Jeff Bezos is one of the world's most admired entrepreneurs, primarily because of his humble style and his growth from a regular person background to a current net worth in the neighborhood of $200 billion.
He is the founder, CEO, and ten percent owner of Amazon, the world's largest e-commerce retailer, with an estimated employee count now approaching one million.
We all want to know how he did it, so I was pleased to see him publish a new book, "Invent and Wander," with an introduction by Walter Isaacson, that gives us a glimpse into how he thinks.
As a business advisor, I was anxious to spot any new magic from him, but I found his key points consistent with what most of us preach every day, and too many entrepreneurs choose to ignore:
1. Long-term thinking drives innovation and leadership.
Significant inventions always take time, and involve failed experiments, causing negative short-term business results. Among Bezos's strengths is his ability to stick to a strategy by being exuberantly patient and patiently exuberant. It allows investors to come into alignment with customers.
For example, he continues to invest in space travel and energy harvesting (Blue Origin), even though we haven't yet run out of energy, and we still have space for growth. Yet near-earth space colonies have big advantages compared to populating other planets.
2. Focus relentlessly and passionately on the customer.
Bezos asserts that the advantage of being customer focused is that customers are always dissatisfied. They always want more, so they pull you along. If you are competitor obsessed, and in the lead, you see everybody running behind you, and may slow down just a little too much.
He repeatedly refers to what he calls "divinely discontented" customers. What a positive way to look at negative customer feedback as an opportunity, rather than an irritant. As a side benefit, Amazon has ranked as #1 for customer satisfaction for many years in a row.
3. Avoid PowerPoint and graphic slide presentations.
He, like Steve Jobs, believes the process of generating a short written narrative forces a clarity of thinking not found in visual slide presentations. These narratives are then studied at the beginning of each meeting, followed by more collaborative team discussion and decision making.
It turns out that there is some real scientific evidence that replacing PowerPoint slides with "briefing documents" is a meeting time saver. It is also a huge productivity gain, to offset PowerPoint's infamous ability to reduce organizational intelligence.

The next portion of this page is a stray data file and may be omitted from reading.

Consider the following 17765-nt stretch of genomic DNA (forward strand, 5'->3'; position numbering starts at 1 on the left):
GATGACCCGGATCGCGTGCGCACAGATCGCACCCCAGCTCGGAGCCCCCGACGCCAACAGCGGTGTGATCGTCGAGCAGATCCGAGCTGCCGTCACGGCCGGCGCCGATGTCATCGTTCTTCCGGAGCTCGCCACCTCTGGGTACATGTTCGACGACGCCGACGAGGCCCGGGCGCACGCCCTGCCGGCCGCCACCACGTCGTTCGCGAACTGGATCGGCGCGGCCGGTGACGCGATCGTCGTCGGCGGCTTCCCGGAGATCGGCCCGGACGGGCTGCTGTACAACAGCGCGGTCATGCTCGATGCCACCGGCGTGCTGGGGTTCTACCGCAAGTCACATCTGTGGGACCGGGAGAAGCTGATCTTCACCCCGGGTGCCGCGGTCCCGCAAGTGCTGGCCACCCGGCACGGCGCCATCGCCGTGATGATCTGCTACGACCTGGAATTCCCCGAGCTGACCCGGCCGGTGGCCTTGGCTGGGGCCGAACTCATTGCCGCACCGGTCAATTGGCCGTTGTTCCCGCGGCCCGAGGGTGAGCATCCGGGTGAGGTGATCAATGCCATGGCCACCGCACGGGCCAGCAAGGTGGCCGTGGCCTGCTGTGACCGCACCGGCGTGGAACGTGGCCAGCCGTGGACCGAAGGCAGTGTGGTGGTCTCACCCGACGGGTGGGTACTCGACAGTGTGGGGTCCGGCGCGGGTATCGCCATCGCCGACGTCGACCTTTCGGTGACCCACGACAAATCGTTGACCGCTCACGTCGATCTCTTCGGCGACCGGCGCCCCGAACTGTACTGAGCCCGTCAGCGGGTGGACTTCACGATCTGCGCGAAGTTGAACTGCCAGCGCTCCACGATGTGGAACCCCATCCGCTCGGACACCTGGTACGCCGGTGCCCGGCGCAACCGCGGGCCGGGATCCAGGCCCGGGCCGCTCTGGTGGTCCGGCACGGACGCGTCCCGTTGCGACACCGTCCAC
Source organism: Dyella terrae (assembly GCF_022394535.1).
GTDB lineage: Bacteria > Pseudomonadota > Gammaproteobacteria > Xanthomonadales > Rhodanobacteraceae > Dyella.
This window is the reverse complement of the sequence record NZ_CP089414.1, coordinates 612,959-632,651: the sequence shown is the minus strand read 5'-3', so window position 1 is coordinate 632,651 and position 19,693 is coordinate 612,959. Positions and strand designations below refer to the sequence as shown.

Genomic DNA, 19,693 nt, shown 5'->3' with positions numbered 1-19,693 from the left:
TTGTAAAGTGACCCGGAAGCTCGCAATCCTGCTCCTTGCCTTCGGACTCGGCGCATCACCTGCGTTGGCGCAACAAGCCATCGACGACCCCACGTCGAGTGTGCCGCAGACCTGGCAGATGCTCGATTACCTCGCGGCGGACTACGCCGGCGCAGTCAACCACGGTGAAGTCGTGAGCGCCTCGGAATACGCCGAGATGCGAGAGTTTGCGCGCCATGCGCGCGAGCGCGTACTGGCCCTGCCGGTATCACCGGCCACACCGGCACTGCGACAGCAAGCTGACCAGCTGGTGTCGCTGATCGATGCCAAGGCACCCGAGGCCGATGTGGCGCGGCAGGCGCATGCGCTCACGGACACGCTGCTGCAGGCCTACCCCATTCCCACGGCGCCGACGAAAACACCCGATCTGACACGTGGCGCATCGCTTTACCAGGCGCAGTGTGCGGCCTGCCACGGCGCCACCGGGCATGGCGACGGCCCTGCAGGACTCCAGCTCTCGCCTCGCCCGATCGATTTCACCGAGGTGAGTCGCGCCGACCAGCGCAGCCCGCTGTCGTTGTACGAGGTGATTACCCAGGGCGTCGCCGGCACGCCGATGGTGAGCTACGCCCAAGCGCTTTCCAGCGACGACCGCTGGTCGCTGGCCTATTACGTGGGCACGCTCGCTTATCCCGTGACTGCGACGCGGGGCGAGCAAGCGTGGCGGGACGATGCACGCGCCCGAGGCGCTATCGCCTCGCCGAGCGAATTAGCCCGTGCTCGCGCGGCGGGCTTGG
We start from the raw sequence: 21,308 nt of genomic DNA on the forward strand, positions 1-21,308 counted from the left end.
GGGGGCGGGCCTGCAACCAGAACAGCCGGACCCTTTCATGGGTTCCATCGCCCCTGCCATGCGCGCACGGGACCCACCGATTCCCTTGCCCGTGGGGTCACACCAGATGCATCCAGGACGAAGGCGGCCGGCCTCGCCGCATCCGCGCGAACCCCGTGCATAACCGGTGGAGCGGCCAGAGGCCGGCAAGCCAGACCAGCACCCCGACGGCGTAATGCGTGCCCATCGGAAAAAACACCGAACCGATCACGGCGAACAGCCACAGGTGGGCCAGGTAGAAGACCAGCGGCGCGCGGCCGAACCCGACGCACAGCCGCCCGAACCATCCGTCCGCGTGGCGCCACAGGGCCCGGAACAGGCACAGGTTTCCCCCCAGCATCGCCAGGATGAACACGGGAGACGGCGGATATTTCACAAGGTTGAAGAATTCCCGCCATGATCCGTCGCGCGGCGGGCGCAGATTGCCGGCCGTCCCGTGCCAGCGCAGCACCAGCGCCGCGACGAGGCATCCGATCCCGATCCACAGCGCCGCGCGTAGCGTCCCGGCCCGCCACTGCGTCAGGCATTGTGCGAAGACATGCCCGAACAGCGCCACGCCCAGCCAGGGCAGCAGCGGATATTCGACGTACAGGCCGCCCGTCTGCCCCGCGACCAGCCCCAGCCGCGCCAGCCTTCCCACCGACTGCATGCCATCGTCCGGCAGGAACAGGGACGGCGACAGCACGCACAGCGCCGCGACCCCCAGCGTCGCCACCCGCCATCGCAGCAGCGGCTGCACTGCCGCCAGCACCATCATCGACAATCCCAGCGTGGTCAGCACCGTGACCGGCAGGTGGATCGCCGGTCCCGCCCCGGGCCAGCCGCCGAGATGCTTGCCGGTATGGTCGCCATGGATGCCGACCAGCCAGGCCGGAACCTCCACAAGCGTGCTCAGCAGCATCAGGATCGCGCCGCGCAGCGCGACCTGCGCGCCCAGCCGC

4. Focus on the big decisions that are irrevocable.
His focus as a business leader is on making a small number of high-quality decisions, and to leave the thousands of daily decisions to highly qualified and decentralized team members. Leadership comes from thinking and planning two or three years in advance on important strategic issues.
Steve Jobs was well known for his focus on making strategic decisions. When you're at a crossroads and not sure which direction to go or which decision is the best one, take some extra time and ask yourself this simple question: "What would Steve Jobs do?"
5. Attract and retain a motivated employee base.
When Bezos interviews people, he warns them, "You can work long, hard, and smart, but at Amazon.com you can't choose two out of three." Working at Amazon is not easy, and Bezos makes no apologies. Yet he has been able to build one of the most highly engaged teams on the planet.
Most business people believe that more money is the key to attracting and retaining a motivated employee base. Yet he finds more and more evidence of additional keys to employees motivation and productivity, including peer recognition and real support.
In addition to all this, Bezos has already shown his dedication to a give-back purpose outside of business through his Bezos Day One Fund, by funding non-profits that help homeless families, and creating a network of tier-one preschools in low-income communities.
I believe that all of us can take a few lessons from his "Day 1" mindset, long-term thinking, customer obsession, employee culture, and drive for continuous innovation. I urge all of you to think of your company journey as a lifetime, rather than a sprint.
Treat every day as the first day of your company's life, and you won't have to think so much about all the ways it could end soon.